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Immersive Studio Visit

Immersive Artist Studio: Clayton and Parker Calvert

Eazel Magazine

Aug 01, 2023

Clayton and Parker Calvert
Neve al Colosseo, 2012
Oil on linen
39.3 x 29.8 cm (15.5 x 11.8 in.)
Courtesy of the artists



New York artists Clayton and Parker Calvert have been occupying a spacious studio at 3 World Trade Center for more than three years. The abundance of natural light pouring in from the windows, which bring the Calvert brothers a view of One World Trade Center as well as Jersey City, serves as a magnificent source of inspiration for both artists. They firmly believe that this studio is an ideal environment for them to cultivate their creativity. 


Every morning, Clayton finds himself immersed in a symphony of oil paints as he works on multiple paintings simultaneously. He becomes so engrossed in the slow-drying medium, plunging into an artistic trance that often lasts until lunch. Meanwhile, Parker, the ever-curious photographer, likes to capture the ethereal beauty of the ever-changing weather and the fog-enshrouded vistas surrounding the studio. Beyond his lens, the space is a haven for ideation and serves as a platform to showcase his work.


Within their joint studio space, Clayton primarily works at his easels and table, where he keeps his paints. In contrast, Parker, with his portable equipment and setups, easily maneuvers around Clayton. They also share the studio with other artists, including Taezoo Park and John Black, creating a dynamic which allows for valuable feedback and exchange of ideas. In addition to their creative pursuits, the Calvert brothers jointly run the NYC Culture Club, an art space that offers curators and artists opportunities to organize exhibitions.


Through a comprehensive interview with eazel, Clayton and Parker openly discuss their artistic process and how their amazing studio in the heart of New York City contributes to their creative breakthroughs.



eazel: What is a typical day like at the studio? Do you have a daily routine? 


Clayton: I generally arrive in the morning and take a moment to enjoy the unique view. I then begin my day. I work on multiple paintings at once given the slow-drying nature of oil paint. I usually get so engrossed in my work that I don’t notice the clock ticking. I will paint until around lunchtime, then either go back to the studio or head uptown to work on other ongoing projects. 


Parker: I love capturing the views visible from the studio, especially when the weather is foggy or otherwise unique. Most of my work is executed outside, but the studio is a great place to ideate as well as showcase my photography.



View from Clayton and Parker Calvert's studio



eazel: You are right, the view from the window here is magnificent, as is the space. Is there a special spot in the studio where you spend most of your time? 


Clayton: My favorite spot is probably the window. While I spend most of my time painting, I also really enjoy taking in the views. They are so dynamic and the shifts in light and weather are mesmerizing. Watching the scenery change with the different seasons is also very interesting.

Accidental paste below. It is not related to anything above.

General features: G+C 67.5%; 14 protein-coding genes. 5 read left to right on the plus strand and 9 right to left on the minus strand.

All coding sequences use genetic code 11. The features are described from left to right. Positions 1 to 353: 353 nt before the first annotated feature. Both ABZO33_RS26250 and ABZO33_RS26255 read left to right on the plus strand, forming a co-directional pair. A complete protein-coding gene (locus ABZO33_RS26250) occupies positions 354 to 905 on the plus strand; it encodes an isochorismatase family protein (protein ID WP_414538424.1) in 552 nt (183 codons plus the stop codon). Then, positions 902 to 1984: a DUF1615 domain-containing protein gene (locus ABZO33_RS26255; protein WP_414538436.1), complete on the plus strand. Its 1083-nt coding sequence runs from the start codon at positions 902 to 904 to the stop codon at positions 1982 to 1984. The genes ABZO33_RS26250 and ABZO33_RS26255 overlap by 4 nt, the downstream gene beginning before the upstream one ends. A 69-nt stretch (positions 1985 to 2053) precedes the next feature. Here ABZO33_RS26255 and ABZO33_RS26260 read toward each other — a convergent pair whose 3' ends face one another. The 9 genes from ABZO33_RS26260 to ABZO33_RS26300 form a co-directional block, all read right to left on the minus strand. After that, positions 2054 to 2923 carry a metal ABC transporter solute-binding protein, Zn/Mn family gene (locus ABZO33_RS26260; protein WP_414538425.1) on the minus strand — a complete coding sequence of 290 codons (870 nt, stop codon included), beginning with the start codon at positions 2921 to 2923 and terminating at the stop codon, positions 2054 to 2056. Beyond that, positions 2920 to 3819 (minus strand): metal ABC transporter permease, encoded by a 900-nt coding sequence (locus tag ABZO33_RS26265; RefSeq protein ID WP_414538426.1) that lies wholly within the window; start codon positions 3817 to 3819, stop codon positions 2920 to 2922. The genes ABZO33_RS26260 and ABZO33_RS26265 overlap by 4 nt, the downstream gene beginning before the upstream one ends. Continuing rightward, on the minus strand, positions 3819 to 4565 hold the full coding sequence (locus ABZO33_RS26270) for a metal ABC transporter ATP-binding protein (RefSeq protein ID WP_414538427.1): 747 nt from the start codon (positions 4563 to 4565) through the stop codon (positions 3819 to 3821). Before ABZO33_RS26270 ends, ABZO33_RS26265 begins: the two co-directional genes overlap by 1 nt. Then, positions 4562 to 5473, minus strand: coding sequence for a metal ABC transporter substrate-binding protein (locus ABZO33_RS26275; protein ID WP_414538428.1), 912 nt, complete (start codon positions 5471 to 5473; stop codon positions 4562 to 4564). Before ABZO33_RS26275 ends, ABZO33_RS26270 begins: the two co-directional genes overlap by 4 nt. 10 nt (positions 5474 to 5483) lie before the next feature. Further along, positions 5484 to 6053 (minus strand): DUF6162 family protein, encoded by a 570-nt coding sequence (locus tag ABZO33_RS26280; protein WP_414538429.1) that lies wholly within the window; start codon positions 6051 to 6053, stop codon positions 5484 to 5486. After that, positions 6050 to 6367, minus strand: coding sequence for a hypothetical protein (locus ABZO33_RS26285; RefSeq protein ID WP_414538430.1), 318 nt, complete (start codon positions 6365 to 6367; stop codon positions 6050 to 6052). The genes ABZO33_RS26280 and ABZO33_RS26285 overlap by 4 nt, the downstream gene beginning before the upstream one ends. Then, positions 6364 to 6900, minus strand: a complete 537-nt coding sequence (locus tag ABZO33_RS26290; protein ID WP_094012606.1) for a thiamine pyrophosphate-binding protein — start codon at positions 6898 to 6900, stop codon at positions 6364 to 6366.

Parker: I also love the views from the studio. I particularly like looking at One World Trade Center and the Statue of Liberty. Even as a lifelong New Yorker, I cannot get used to the incredible feeling of being constantly surrounded by these mammoths. I often find myself gazing out the windows, especially at sunset. 


eazel: What does this studio mean to you as a visual artist? 


Parker: I feel very blessed to be working in a space such as this. The views, the network of artists, the incredible community of art down at the 3 World Trade Center - all of it is so enriching. It is truly an honor to be a part of this extraordinary ecosystem.


Clayton: Having this studio is a dream come true. It is akin to a sacred space. I believe that something magical happens when creating in an environment that feels like this.



Clayton and Parker Calvert
Duomo III, 2018
Digital C-Print
71.1 x 106.7 cm (28 x 42 in.)
Edition of 10 + 2 AP
Courtesy of the artists



eazel: Let's talk about the dynamic of you two as artists. Do you two collaborate often or do you prefer to work independently?


Clayton: We each have independent artistic practices, but we also collaborate on various projects involving drones and video. One example of our collaboration would be Remnants of Rome (Apr 10 - May 5, 2023). Last year, during the Venice Biennale at Palazzo Bembo, we took part in an exhibition that explored prominent aspects of ancient Rome found in architecture, design, and fine art. In this project, we used drones to capture aerial images of Italian cities such as Rome, Florence and Siena, showcasing the enduring influence of ancient Rome on their present layouts. The photographs also vividly portrayed the dense urban development that originated millennia ago. Working with Parker is always a pleasure. Since our different skill sets complement each other, we end up creating pieces that we individually might not even have thought of before. 


eazel: From where do your ideas usually start? What have been your recent sources of inspiration?